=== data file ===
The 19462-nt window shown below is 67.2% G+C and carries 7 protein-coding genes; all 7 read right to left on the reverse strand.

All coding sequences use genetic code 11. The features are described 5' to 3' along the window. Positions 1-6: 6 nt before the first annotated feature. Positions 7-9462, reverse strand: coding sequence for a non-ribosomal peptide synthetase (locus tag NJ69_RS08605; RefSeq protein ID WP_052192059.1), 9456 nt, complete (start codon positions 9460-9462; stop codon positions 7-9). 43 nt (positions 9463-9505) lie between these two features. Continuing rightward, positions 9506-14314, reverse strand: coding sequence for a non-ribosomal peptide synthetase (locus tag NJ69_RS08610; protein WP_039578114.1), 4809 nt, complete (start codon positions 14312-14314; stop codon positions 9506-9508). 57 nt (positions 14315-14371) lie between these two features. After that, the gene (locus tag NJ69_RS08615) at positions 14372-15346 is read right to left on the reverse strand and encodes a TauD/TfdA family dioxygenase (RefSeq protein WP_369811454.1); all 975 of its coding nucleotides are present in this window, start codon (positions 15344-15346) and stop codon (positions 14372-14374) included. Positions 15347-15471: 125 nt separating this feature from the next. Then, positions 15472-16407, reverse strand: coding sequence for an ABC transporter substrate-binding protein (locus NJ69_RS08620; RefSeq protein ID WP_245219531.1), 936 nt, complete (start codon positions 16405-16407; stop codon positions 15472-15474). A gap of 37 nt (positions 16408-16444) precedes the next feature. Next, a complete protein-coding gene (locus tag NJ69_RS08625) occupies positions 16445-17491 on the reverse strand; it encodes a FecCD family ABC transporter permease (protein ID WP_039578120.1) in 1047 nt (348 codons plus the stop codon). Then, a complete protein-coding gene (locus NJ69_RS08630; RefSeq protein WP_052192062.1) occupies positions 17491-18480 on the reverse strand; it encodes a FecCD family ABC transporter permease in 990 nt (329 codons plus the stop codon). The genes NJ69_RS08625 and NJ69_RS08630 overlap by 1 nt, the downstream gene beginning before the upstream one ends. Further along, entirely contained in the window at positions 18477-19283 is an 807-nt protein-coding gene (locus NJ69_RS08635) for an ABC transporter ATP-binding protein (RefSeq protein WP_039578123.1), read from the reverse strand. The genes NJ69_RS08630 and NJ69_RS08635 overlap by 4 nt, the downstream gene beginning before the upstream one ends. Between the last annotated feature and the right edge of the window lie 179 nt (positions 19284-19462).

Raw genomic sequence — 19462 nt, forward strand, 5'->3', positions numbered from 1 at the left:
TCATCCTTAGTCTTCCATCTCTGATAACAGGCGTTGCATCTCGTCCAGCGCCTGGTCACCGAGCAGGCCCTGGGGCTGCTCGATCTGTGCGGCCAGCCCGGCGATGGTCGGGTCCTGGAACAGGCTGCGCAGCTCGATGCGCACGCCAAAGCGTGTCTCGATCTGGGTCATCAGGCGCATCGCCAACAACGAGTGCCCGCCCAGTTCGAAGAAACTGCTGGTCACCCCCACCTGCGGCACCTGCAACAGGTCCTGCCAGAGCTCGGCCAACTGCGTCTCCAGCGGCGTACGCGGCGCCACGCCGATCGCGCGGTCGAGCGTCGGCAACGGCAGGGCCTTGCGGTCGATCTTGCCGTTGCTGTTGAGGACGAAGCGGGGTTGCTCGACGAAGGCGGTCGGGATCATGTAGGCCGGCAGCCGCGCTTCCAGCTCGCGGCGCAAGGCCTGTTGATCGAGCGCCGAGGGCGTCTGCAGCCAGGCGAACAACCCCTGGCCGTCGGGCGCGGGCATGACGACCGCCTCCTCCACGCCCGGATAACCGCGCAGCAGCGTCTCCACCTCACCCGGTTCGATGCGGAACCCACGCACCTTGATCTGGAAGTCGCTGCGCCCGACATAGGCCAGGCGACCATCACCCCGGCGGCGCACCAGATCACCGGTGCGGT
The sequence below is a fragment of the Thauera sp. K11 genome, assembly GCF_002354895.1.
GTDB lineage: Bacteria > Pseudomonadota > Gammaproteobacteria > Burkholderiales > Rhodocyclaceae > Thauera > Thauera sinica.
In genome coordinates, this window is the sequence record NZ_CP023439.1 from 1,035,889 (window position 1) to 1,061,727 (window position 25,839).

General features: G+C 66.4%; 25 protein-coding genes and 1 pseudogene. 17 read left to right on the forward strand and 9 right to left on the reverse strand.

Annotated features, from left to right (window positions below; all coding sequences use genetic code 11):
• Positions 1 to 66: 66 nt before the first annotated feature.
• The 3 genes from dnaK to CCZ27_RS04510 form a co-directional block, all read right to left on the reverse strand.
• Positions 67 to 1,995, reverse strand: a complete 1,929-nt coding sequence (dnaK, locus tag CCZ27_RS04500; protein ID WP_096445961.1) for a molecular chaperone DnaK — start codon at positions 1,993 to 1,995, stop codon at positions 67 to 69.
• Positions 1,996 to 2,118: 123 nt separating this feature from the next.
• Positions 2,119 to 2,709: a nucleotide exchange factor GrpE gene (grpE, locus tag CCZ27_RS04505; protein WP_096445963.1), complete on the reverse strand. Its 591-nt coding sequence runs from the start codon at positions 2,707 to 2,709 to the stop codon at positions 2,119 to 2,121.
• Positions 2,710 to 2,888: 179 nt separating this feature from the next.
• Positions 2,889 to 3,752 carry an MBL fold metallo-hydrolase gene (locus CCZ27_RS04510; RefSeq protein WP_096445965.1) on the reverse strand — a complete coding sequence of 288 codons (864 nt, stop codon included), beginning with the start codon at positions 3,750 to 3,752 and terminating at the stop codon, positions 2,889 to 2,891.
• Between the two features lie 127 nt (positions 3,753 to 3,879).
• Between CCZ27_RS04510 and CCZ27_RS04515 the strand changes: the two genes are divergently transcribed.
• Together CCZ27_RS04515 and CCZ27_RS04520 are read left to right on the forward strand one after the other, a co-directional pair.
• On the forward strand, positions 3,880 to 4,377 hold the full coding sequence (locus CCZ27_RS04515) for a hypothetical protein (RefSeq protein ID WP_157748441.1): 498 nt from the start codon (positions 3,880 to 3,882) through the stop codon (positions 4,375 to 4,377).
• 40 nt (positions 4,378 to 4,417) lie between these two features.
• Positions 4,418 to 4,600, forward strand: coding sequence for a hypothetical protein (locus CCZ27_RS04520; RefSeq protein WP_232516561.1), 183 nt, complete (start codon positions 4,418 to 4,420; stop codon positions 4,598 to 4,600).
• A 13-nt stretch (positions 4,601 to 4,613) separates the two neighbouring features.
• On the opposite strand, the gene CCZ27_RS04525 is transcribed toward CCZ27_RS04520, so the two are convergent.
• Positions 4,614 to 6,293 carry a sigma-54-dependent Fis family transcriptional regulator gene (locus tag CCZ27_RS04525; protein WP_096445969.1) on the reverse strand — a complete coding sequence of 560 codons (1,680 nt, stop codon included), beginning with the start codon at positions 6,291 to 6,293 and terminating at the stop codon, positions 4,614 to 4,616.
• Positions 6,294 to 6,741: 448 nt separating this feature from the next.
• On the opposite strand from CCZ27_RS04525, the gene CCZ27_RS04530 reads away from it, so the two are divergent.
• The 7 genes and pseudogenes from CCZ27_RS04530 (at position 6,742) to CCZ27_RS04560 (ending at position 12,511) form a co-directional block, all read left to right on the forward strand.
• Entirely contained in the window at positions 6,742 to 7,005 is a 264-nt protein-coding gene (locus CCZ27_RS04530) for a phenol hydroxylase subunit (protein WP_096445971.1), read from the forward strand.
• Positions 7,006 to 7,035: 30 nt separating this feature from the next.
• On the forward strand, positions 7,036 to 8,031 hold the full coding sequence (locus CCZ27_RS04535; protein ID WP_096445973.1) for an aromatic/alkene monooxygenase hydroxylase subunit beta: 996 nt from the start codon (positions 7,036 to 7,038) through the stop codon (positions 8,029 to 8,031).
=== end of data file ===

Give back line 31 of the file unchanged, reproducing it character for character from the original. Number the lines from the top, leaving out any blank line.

• On the forward strand, positions 7,036 to 8,031 hold the full coding sequence (locus CCZ27_RS04535; protein ID WP_096445973.1) for an aromatic/alkene monooxygenase hydroxylase subunit beta: 996 nt from the start codon (positions 7,036 to 7,038) through the stop codon (positions 8,029 to 8,031).